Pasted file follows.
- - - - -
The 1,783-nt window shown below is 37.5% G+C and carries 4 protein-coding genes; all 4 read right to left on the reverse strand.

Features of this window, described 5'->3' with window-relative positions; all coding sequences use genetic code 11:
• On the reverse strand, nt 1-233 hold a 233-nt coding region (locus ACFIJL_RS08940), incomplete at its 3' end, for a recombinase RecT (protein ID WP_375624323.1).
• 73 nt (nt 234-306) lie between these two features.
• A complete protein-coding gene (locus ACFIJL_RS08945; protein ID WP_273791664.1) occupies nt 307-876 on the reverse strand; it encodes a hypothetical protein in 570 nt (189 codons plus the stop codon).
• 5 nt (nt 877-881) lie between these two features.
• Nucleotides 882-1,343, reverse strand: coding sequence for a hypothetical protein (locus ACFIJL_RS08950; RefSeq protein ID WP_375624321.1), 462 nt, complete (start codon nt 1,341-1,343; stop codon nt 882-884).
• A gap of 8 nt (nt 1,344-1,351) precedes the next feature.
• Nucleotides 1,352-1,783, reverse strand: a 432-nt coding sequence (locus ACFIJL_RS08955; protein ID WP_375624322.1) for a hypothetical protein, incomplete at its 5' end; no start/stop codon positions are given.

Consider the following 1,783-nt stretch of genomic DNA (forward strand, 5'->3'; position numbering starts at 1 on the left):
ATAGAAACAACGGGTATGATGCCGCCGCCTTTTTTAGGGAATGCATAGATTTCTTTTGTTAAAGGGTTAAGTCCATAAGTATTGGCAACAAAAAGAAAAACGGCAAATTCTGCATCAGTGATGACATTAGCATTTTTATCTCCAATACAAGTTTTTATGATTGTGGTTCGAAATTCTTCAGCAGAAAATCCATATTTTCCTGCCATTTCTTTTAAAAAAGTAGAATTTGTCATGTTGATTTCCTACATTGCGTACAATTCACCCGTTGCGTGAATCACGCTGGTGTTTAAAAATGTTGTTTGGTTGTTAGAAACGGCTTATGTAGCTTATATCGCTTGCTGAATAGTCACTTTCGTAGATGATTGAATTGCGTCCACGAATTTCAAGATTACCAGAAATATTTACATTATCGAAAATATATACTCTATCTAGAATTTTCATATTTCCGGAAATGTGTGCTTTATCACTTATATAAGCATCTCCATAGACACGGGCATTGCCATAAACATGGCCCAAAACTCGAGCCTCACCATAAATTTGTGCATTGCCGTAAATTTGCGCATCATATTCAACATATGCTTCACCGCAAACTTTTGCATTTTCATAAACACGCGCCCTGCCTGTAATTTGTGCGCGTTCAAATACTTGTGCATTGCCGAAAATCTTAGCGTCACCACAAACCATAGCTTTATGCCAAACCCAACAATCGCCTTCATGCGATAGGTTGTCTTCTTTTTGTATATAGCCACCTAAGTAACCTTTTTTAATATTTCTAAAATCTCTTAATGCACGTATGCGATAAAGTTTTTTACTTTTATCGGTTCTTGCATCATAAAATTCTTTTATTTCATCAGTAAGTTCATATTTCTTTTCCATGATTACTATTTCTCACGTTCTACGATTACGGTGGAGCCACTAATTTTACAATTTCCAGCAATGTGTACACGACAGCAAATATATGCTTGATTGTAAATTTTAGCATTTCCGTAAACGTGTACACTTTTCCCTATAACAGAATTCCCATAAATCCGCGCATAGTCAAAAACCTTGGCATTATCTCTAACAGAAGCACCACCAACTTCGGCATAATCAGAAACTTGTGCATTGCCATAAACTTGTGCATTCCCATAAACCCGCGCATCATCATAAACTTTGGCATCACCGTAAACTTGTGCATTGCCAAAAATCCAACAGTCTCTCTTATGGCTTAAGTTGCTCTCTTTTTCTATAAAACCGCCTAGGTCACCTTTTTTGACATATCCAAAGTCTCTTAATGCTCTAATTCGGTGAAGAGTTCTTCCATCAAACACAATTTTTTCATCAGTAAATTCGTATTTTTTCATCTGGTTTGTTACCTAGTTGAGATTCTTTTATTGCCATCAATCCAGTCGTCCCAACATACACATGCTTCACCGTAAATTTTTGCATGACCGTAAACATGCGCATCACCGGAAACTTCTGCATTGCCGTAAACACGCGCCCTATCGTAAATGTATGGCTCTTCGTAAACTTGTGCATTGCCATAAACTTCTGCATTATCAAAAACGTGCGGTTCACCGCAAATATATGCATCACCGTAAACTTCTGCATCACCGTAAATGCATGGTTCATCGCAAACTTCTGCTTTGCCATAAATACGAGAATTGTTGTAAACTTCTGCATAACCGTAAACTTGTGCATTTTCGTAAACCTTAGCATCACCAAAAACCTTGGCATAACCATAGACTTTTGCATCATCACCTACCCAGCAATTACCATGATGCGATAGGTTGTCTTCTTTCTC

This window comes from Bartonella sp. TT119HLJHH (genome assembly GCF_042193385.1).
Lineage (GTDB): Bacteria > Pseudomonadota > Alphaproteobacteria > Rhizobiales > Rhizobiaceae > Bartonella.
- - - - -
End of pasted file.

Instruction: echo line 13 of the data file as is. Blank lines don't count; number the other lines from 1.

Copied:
Lineage (GTDB): Bacteria > Pseudomonadota > Alphaproteobacteria > Rhizobiales > Rhizobiaceae > Bartonella.